In the present study, the fluid dynamics and phase behavior of crude-oil fouling in a closed-end heat-exchanger is studied. The deposition process associated with fouling is assumed to be due to two routes: asphaltene precipitation, and a two-step chemical reaction. The SAFT-γ Mie theory is employed to describe the phase behavior of an asphaltene-containing crude oil system, which comprises pseudo-components (C13 ∼ C20+). The predicted phase equilibrium constants are used to quantify the asphaltene precipitation rate. A computational fluid dynamics framework is then used to simulate the fouling process, accounting for the multiphase flow dynamics, heat transfer, and the two deposition routes. Fouling is simulated due to the two routes individually and in concert. In the latter case, it is found that the interaction of the two routes is due to the fouling layer adhering to the heat- exchanger walls, which influences heat transfer from the hot walls to the cooler oil in the bulk. The delicate interplay between heat transfer and fluid dynamics, which accompanies the flow, leads to enhancement and suppression of chemical reaction- and precipitation-driven fouling, respectively, and an overall rise in the fouling rate.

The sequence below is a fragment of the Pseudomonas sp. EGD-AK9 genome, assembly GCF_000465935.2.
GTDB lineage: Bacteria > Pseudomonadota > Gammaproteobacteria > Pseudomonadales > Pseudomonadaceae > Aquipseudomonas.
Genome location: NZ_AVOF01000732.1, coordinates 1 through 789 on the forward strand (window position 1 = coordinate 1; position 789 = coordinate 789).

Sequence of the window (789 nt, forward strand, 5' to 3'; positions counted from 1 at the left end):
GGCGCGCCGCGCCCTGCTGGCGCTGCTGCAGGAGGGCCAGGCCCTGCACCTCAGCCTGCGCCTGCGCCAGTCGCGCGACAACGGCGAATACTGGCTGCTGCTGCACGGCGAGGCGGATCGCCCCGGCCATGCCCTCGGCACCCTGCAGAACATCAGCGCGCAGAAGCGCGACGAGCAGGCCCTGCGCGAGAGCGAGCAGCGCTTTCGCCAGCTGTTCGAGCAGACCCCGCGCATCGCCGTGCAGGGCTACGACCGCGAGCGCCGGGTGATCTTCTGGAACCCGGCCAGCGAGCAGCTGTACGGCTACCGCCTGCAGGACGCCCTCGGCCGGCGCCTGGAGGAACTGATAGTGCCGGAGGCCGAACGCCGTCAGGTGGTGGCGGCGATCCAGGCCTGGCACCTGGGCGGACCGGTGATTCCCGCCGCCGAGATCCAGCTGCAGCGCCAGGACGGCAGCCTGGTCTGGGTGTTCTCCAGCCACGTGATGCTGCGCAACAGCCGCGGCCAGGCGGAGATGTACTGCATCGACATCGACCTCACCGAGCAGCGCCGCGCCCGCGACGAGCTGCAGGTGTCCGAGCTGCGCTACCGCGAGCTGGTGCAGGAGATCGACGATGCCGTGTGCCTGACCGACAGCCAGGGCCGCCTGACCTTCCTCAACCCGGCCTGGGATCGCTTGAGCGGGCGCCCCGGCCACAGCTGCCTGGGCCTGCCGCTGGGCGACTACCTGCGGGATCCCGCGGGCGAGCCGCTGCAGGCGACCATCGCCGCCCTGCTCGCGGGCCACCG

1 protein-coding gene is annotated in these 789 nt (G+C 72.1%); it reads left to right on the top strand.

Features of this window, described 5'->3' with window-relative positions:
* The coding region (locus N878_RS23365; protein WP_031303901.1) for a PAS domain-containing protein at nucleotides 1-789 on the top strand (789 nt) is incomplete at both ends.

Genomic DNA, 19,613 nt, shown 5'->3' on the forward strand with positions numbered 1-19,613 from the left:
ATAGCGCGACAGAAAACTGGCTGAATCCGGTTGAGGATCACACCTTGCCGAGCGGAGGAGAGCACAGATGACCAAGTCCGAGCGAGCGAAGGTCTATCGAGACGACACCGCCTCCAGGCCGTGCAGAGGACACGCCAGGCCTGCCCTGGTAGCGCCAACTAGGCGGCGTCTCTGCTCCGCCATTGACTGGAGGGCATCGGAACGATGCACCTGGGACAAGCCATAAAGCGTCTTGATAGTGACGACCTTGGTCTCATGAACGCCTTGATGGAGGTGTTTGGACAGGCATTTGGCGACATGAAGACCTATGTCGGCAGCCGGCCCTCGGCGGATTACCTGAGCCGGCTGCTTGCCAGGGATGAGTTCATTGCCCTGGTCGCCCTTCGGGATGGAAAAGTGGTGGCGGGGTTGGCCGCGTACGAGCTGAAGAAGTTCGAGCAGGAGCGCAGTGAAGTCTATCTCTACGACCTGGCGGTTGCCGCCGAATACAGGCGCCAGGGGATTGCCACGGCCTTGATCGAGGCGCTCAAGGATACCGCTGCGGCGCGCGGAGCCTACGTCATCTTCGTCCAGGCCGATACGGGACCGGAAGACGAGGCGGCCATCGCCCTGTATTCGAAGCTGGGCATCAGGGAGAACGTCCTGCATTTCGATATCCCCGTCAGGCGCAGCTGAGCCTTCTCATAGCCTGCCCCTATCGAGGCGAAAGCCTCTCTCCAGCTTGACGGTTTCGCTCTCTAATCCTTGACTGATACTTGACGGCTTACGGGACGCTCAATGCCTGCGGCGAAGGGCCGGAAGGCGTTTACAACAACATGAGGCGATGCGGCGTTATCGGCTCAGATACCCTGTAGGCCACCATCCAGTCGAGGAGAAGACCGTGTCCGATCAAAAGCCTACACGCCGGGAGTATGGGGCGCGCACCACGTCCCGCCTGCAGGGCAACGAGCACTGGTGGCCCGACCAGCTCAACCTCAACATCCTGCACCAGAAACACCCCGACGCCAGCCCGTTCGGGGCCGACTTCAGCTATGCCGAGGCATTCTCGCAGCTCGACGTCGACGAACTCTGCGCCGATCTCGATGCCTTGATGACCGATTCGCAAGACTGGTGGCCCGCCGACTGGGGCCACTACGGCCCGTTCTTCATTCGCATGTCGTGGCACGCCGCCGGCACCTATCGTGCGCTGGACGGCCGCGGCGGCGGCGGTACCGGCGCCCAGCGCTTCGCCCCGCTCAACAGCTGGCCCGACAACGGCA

Yang, J., Serratos, M. G. J., Fari-Arole, D. S., Müller, E. A., & Matar, O. K. (2015). Crude Oil Fouling: Fluid Dynamics, Reactions and Phase Change. In Procedia IUTAM (Vol. 15, pp. 186–193). Elsevier B.V. https://doi.org/10.1016/j.piutam.2015.04.026